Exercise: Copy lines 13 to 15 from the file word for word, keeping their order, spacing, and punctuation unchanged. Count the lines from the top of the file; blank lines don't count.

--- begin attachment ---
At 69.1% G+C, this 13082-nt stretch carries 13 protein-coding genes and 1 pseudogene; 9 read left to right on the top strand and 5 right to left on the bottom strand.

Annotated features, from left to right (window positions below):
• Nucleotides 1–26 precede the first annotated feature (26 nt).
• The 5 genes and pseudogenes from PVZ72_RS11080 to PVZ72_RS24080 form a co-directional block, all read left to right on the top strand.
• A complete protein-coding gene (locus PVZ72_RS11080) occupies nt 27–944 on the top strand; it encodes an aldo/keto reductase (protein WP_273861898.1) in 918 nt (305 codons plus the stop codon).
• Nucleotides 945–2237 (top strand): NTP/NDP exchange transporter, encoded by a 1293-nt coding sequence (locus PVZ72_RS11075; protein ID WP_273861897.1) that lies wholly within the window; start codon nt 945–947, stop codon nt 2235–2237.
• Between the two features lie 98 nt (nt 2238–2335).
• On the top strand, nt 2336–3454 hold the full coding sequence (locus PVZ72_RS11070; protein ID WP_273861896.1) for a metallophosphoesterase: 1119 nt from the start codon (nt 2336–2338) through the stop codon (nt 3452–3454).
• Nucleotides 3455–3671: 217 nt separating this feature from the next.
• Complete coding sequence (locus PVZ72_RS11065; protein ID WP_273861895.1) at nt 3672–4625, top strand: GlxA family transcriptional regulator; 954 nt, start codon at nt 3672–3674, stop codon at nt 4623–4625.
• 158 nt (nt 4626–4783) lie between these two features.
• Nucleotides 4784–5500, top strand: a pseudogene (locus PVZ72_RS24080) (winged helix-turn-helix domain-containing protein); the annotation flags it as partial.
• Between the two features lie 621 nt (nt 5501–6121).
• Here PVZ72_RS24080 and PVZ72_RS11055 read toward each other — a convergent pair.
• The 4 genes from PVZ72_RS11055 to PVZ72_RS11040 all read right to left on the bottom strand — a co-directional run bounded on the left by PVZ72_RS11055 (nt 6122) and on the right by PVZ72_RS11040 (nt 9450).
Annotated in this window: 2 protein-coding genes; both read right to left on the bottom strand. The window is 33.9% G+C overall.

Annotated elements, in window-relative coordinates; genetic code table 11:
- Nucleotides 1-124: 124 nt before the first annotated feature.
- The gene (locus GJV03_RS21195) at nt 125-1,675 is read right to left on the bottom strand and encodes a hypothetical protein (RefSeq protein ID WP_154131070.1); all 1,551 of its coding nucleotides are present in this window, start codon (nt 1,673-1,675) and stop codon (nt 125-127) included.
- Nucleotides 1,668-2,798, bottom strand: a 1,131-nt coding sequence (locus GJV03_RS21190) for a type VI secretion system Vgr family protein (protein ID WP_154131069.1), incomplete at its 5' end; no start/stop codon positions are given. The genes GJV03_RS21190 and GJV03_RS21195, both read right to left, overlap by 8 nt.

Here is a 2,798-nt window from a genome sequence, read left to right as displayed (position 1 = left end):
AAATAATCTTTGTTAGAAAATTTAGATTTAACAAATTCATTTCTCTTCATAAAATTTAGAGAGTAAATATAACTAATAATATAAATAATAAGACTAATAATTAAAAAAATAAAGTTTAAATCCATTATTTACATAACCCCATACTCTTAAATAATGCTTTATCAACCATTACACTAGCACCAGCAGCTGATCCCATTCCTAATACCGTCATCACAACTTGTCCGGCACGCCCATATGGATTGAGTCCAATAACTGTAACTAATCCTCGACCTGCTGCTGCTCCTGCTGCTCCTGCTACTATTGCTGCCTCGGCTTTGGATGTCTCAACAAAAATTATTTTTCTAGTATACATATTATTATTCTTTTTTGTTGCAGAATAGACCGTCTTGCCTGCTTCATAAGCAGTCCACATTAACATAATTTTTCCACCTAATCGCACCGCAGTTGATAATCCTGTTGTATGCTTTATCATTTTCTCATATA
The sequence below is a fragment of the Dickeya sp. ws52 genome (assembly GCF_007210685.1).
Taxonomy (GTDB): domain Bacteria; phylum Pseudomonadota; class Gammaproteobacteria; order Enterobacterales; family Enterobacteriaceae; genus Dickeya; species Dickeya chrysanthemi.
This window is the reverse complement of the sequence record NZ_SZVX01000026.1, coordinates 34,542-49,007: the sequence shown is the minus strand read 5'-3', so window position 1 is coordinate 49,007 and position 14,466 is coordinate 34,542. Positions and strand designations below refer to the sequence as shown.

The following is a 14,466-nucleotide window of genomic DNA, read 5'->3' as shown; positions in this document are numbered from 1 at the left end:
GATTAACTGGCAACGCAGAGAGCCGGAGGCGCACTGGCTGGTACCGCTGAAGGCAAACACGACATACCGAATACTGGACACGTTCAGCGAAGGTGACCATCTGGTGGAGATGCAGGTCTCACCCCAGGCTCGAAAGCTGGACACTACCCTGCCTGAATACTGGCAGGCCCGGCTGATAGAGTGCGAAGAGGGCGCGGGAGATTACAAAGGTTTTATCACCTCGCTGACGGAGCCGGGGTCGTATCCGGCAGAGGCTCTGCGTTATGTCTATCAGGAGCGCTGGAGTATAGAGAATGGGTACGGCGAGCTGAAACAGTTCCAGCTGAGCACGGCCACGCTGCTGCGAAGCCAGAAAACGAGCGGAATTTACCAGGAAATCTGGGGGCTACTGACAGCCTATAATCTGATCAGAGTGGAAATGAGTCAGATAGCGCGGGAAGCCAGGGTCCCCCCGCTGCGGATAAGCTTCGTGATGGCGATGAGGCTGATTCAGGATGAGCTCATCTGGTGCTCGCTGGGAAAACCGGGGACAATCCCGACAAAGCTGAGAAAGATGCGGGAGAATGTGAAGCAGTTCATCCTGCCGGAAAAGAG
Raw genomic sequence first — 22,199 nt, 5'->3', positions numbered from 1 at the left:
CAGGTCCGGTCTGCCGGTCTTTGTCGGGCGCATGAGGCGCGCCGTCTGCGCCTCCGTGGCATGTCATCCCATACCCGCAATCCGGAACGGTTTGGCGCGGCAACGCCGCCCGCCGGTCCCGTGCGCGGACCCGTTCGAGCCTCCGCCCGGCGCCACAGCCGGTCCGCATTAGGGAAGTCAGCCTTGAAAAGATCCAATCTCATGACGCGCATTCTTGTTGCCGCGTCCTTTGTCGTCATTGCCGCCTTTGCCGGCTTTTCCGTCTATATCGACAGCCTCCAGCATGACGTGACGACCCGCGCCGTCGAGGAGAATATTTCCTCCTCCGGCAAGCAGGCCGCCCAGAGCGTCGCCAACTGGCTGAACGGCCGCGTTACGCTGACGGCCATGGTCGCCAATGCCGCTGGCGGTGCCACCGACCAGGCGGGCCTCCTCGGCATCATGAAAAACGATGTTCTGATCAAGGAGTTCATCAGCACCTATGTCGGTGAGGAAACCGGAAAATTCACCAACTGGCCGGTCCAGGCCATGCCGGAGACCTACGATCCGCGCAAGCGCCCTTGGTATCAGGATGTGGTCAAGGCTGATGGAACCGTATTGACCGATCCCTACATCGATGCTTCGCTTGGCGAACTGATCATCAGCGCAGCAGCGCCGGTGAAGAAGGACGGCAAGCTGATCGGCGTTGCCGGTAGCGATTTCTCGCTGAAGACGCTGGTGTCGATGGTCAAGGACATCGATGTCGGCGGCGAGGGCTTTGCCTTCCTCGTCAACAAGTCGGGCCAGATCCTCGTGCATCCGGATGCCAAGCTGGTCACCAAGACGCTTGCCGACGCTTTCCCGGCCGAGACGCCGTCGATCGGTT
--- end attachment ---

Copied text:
• Between the two features lie 621 nt (nt 5501–6121).
• Here PVZ72_RS24080 and PVZ72_RS11055 read toward each other — a convergent pair.
• The 4 genes from PVZ72_RS11055 to PVZ72_RS11040 all read right to left on the bottom strand — a co-directional run bounded on the left by PVZ72_RS11055 (nt 6122) and on the right by PVZ72_RS11040 (nt 9450).